In the first half of June Kyiv saw the opening of the Museum of Soviet Occupation. The organizers (first of all, the Vasyl Stus Memorian Society) claim the aim of this is to reproduce a full historical picture of totalitarian repressions in Ukraine throughout the 20th century so that one learns extremely necessary political, moral and ethical lessons which would prevent something of the sort from happening in the future.
What further activated and “catalyzed” the upsurge of public interest (plus emotions, often sincere but entirely objectionable) was the speech of President Viktor Yushchenko at a recent press conference: as is known, the head of state unequivocally supported the establishment of this museum. As was to be expected, passions are running high. (For this is a problem that requires an extremely cautious attitude to every word spoken because there is a danger of an abrupt deepening of the already dangerous rift in society, a considerable part of which categorically rejects calling the Soviet era an “occupation.” Why it does so is the subject of a different serious discussion.)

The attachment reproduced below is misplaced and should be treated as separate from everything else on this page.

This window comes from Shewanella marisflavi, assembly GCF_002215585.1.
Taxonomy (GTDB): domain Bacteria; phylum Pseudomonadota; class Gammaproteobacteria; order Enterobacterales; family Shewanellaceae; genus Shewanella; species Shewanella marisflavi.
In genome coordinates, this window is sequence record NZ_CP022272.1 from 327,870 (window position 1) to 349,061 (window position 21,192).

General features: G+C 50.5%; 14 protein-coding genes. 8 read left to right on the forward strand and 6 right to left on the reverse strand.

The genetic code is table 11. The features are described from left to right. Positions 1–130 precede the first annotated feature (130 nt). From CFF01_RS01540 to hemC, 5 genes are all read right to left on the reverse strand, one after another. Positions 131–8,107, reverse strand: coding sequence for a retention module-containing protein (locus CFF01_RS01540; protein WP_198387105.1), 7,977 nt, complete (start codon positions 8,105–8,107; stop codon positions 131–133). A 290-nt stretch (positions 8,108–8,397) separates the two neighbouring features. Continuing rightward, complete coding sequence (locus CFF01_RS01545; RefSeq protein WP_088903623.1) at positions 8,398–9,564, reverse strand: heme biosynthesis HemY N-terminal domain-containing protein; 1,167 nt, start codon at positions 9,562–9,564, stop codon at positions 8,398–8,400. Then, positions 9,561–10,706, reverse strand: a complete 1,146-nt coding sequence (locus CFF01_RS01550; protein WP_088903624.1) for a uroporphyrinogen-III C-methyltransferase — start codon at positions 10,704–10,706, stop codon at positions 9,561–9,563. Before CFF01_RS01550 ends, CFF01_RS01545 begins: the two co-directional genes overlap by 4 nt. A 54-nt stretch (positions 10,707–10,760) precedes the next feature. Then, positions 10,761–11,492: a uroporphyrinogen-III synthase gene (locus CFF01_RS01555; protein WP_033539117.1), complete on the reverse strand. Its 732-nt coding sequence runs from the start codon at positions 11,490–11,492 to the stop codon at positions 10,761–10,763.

The Day was one of the first in Ukraine to begin, years ago, a serious debate on the dramatic pages of national history. And we think it gives the newspaper a certain moral right to caution: analyzing this overcomplicated problem, one should not resort even in the least to dishonest politicking; this approach is absolutely inadmissible, for in this case history becomes a chip in political gambling. We admit that the establishment of this museum is sort of a brusque response of a part of society to the absence of well-planned work to preserve our historical memory. Can this be a compensation? We think not. For this reason, The Day invites the readers to hear the first expert opinions from various regions of Ukraine about the new museum and its concepts. It is surely just the beginning of a long debate.
Occupation museum: who is the occupier?